Resistance level around $1,480 will give way eventually but not in the short-term, Blue Line Futures president Bill Baruch pointed out.
“There is strong override resistance. The upbeat narrative on trade is going to be acting as a headwind,” Baruch said. “Strong resistance at $1,480. We’ll get above there in the more intermediate and longer-term but in the near-term, I am very neutral.”
It’s important not to forget that gold is holding up very well considering all the downward pressures. “We’ve got equity markets making record highs almost daily, the dollar is at the highs of the year,” added Baruch.
A further selloff in gold is not ruled out as there are still a lot of longs in the market, warned Phoenix Futures and Options president Kevin Grady.
“There are a tremendous amount of longs in the market that are still holding on. Now, we are going into the rollover period, where we go from December to February contract. As you get pressure on the market, a lot of these longs will need to make a decision whether they want to roll those positions or liquidate,” Grady said.
Sideways trading is what gold will have to deal with next week until a new driver is introduced, said Wyckoff.
“The near-term technical postures for both gold and silver markets have also deteriorated in recent weeks, which is inviting the chart-based sellers into the futures markets. It’s going to take a significant geopolitical jolt that would rattle world markets, in order to jumpstart serious rallies in gold and silver markets. Until that occurs, look for more sideways and choppy trading,” he said.
Gold will be stuck around $1,445-85 range if there are no surprises next week, said MKS (Switzerland) SA head of trading Afshin Nabavi. Investors should keep a close eye on “Brexit, the Hong Kong instability, the China-U.S. trade talk, which hasn’t been decided yet, and all the political problems,” he said.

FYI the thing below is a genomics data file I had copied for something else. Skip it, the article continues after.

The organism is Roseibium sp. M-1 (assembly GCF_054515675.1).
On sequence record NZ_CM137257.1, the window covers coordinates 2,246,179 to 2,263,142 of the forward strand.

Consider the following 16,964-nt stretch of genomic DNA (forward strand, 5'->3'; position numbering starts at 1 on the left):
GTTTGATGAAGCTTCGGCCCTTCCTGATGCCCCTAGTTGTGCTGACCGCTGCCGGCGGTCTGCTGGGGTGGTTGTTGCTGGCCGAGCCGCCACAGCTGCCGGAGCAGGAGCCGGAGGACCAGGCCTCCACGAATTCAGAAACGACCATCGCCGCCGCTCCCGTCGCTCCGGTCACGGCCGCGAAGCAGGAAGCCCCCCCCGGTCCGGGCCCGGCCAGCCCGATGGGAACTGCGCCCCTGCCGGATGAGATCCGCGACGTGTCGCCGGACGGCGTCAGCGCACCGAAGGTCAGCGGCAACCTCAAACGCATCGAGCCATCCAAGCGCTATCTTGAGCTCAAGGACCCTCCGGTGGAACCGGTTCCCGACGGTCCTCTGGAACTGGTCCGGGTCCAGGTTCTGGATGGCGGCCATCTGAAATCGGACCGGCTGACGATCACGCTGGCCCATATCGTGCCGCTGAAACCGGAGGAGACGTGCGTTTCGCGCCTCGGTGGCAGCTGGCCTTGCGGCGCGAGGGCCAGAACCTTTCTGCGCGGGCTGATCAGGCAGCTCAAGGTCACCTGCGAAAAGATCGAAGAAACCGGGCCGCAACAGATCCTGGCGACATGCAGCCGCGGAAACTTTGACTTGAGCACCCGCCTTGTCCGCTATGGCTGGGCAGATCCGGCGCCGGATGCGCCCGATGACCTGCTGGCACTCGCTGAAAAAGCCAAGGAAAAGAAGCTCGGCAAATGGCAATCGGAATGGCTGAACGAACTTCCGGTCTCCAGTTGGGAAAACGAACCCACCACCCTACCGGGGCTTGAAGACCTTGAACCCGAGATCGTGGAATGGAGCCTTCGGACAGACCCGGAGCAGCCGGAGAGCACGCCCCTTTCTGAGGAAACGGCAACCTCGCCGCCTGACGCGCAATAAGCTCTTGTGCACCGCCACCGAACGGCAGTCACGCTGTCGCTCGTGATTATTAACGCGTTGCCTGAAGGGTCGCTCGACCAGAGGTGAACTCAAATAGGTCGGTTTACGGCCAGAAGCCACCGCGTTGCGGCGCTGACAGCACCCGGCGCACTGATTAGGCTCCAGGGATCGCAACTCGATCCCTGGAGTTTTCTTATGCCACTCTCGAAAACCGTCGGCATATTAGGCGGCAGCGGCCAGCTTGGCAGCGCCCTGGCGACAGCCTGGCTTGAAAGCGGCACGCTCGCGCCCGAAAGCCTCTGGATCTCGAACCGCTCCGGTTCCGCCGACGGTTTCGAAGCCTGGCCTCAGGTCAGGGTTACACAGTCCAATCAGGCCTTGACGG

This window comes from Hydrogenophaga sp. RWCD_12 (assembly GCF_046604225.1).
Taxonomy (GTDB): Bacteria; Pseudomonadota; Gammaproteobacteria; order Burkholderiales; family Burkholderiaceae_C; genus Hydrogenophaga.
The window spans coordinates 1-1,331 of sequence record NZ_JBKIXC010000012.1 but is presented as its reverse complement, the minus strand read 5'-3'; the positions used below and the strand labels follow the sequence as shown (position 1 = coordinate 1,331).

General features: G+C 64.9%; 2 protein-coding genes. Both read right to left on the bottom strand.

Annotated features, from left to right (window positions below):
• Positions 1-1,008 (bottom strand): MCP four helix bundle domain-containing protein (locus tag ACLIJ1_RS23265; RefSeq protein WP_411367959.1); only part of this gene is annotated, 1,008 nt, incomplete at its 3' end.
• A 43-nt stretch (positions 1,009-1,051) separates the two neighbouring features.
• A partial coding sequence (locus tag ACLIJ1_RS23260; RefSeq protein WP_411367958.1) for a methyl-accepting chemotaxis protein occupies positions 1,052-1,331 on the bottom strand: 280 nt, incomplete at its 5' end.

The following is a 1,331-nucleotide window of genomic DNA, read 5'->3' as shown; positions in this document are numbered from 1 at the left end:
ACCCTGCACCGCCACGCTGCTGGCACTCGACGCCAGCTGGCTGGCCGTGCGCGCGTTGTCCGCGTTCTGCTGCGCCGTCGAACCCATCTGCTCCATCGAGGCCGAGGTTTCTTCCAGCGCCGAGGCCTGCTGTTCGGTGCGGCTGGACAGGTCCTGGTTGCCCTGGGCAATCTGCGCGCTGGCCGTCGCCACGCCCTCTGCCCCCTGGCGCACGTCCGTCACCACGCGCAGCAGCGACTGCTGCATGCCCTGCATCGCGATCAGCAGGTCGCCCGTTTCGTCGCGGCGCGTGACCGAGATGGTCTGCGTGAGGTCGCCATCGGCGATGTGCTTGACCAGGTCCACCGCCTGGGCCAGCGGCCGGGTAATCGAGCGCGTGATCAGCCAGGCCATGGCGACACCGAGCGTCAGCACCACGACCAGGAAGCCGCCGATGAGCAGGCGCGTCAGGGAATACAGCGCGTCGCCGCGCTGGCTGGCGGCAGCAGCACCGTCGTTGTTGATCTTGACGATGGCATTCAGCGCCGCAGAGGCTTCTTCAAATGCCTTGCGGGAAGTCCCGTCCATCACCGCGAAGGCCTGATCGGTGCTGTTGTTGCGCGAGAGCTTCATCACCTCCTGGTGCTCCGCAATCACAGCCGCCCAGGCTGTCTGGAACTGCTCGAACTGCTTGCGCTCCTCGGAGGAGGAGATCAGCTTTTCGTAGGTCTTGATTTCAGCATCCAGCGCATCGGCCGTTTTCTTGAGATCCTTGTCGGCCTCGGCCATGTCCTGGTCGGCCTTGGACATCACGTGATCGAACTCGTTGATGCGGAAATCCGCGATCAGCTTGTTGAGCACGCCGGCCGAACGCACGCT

The path of least resistance for gold is tilted to the downside, added Vecchio. “Support in the descending channel does not come into play until closer to $1,400 through the end of November – a key area for the weekly timeframe and the longer-term inverted head and shoulders pattern,” he said.
One of the most important events next week will be the FOMC October meeting minutes, which are scheduled to be released on Wednesday.
“FOMC minutes would be the biggest thing I’d look at. I would expect the Fed to indicate that they are done cutting interest rates and they will continue to monitor the economy, which is doing quite well,” Streible said.
The market has accepted that the Fed will remain on hold for now after cutting rates for the third time this year in October.
“Federal Reserve interest rate cut expectations remain depressed, even as other G10 currencies’ central banks have started to see markets price-in more easing on an accelerated timeline,” said Vecchio.
Other important data sets next week include U.S. building permits and housing starts on Tuesday, existing home sales and Philly Fed business conditions on Thursday, and Markit PMI data on Friday.